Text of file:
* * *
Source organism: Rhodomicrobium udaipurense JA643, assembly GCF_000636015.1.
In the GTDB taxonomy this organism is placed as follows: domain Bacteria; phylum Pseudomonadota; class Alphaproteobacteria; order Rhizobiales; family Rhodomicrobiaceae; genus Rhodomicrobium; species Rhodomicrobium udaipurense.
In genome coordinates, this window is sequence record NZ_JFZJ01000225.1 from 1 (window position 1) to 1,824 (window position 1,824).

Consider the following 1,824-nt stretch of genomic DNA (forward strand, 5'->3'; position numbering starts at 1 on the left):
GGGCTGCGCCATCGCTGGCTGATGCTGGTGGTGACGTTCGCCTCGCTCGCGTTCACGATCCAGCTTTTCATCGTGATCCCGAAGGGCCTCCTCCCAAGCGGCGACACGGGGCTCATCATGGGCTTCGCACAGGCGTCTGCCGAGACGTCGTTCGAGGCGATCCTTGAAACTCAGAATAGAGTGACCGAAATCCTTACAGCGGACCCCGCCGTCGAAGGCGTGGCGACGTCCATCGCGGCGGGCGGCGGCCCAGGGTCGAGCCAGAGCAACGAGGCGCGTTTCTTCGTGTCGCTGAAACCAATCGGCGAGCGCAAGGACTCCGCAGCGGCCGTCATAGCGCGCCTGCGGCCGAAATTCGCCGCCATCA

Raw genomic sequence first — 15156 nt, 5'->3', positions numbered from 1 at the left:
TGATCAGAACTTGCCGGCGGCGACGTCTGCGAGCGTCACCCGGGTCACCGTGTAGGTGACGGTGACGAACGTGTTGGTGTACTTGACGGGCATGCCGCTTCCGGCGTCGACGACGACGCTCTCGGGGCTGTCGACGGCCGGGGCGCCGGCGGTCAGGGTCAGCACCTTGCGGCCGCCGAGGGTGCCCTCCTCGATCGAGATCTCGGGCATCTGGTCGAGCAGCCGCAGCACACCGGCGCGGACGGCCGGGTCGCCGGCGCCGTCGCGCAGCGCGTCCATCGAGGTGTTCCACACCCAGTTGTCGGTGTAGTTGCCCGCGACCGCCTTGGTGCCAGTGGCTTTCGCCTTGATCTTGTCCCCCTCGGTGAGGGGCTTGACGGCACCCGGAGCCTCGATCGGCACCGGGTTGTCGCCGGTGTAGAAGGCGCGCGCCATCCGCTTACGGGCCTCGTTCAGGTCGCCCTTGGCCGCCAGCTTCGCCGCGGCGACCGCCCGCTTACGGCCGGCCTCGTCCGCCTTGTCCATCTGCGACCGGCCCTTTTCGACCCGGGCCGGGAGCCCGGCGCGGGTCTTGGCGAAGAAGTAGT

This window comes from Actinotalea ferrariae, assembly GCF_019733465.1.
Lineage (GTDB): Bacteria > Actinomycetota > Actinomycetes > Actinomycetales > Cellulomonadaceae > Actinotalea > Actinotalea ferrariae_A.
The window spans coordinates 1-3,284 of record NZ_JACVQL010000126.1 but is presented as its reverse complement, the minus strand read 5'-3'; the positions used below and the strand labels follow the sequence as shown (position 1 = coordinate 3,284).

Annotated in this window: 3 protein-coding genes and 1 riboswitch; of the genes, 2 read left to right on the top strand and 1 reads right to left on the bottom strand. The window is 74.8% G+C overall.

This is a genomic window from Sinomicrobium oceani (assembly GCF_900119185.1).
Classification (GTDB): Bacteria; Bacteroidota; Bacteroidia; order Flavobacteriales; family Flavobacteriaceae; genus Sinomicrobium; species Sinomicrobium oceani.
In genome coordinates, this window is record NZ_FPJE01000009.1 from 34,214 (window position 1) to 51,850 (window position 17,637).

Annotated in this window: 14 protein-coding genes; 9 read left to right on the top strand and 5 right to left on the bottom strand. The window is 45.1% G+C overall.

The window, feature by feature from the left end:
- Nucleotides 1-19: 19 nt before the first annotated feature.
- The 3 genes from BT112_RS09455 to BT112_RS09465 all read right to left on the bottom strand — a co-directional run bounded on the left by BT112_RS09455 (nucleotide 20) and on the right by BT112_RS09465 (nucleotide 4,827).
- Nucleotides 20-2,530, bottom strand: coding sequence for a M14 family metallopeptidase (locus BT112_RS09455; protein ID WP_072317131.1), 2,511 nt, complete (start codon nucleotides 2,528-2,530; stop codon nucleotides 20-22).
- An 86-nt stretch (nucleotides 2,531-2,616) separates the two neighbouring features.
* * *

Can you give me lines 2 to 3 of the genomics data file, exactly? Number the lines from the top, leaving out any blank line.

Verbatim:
In the GTDB taxonomy this organism is placed as follows: domain Bacteria; phylum Pseudomonadota; class Alphaproteobacteria; order Rhizobiales; family Rhodomicrobiaceae; genus Rhodomicrobium; species Rhodomicrobium udaipurense.
In genome coordinates, this window is sequence record NZ_JFZJ01000225.1 from 1 (window position 1) to 1,824 (window position 1,824).